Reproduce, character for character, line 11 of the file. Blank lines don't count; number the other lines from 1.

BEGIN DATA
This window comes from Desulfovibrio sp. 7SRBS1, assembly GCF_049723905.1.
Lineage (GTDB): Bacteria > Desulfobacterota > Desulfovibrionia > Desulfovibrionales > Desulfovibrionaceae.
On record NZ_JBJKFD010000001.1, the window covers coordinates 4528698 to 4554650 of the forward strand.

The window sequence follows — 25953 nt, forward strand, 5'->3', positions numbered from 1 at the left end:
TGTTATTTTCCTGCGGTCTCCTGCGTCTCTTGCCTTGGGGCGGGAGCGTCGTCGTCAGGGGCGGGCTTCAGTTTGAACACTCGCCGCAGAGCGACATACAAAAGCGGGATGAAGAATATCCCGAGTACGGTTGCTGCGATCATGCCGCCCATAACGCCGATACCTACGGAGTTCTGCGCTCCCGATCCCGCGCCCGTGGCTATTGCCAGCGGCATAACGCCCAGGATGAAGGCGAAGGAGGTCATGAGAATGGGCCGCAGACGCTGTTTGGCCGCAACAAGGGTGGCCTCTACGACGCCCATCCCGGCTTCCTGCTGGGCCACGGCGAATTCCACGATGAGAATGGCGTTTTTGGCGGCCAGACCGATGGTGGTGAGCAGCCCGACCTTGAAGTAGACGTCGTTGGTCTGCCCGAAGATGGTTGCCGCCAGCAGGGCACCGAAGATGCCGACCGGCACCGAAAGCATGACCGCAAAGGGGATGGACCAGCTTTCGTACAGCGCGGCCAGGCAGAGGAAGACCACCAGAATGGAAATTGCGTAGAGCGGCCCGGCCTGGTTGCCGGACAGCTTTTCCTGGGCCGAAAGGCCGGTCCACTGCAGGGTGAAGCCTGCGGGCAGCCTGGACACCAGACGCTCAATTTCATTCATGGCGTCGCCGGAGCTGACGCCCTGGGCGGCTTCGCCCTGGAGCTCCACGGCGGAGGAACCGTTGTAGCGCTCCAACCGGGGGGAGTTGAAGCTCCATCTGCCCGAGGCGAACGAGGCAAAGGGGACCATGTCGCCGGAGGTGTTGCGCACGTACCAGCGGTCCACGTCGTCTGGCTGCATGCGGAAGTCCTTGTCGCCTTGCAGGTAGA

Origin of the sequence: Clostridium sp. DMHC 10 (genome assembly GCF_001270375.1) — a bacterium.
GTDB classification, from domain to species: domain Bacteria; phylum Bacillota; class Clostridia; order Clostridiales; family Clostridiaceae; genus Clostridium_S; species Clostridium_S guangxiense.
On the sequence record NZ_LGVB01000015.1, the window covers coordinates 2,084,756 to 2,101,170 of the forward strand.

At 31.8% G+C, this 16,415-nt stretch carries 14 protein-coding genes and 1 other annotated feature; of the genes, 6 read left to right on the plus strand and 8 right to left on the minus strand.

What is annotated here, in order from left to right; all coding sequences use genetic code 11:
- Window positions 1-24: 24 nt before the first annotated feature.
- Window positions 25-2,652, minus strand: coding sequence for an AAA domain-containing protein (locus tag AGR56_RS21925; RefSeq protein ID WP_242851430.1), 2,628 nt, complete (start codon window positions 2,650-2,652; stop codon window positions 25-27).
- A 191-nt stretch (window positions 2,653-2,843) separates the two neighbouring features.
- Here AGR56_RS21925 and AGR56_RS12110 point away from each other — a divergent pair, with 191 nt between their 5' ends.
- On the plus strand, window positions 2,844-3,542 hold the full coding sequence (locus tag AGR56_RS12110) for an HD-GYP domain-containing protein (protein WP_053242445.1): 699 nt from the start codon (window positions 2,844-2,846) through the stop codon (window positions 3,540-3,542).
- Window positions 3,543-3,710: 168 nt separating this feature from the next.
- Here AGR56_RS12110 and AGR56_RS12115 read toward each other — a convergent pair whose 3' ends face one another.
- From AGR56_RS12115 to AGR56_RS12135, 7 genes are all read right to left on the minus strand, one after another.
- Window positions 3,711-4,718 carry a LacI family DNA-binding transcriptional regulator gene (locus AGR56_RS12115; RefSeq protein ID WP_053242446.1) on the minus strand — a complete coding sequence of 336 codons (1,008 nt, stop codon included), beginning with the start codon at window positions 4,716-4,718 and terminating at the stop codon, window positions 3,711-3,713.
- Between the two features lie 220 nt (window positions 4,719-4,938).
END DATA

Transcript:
- Window positions 1-24: 24 nt before the first annotated feature.